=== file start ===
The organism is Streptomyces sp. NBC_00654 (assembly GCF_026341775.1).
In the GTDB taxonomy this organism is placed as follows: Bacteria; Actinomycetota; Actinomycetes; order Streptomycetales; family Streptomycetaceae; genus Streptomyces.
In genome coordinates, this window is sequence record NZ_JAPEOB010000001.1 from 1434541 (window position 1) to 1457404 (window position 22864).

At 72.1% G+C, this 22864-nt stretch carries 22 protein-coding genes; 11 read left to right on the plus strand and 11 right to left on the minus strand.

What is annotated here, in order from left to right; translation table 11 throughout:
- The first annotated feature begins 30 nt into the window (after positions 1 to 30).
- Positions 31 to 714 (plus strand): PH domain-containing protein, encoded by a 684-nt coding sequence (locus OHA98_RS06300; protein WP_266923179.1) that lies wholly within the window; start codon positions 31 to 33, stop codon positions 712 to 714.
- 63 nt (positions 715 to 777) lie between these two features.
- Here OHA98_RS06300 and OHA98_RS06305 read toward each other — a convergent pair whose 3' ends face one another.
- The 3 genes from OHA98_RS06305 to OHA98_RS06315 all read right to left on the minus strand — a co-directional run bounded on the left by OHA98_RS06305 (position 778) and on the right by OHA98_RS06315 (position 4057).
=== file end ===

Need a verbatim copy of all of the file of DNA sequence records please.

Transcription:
The organism is Streptomyces sp. NBC_00654 (assembly GCF_026341775.1).
In the GTDB taxonomy this organism is placed as follows: Bacteria; Actinomycetota; Actinomycetes; order Streptomycetales; family Streptomycetaceae; genus Streptomyces.
In genome coordinates, this window is sequence record NZ_JAPEOB010000001.1 from 1434541 (window position 1) to 1457404 (window position 22864).

At 72.1% G+C, this 22864-nt stretch carries 22 protein-coding genes; 11 read left to right on the plus strand and 11 right to left on the minus strand.

What is annotated here, in order from left to right; translation table 11 throughout:
- The first annotated feature begins 30 nt into the window (after positions 1 to 30).
- Positions 31 to 714 (plus strand): PH domain-containing protein, encoded by a 684-nt coding sequence (locus OHA98_RS06300; protein WP_266923179.1) that lies wholly within the window; start codon positions 31 to 33, stop codon positions 712 to 714.
- 63 nt (positions 715 to 777) lie between these two features.
- Here OHA98_RS06300 and OHA98_RS06305 read toward each other — a convergent pair whose 3' ends face one another.
- The 3 genes from OHA98_RS06305 to OHA98_RS06315 all read right to left on the minus strand — a co-directional run bounded on the left by OHA98_RS06305 (position 778) and on the right by OHA98_RS06315 (position 4057).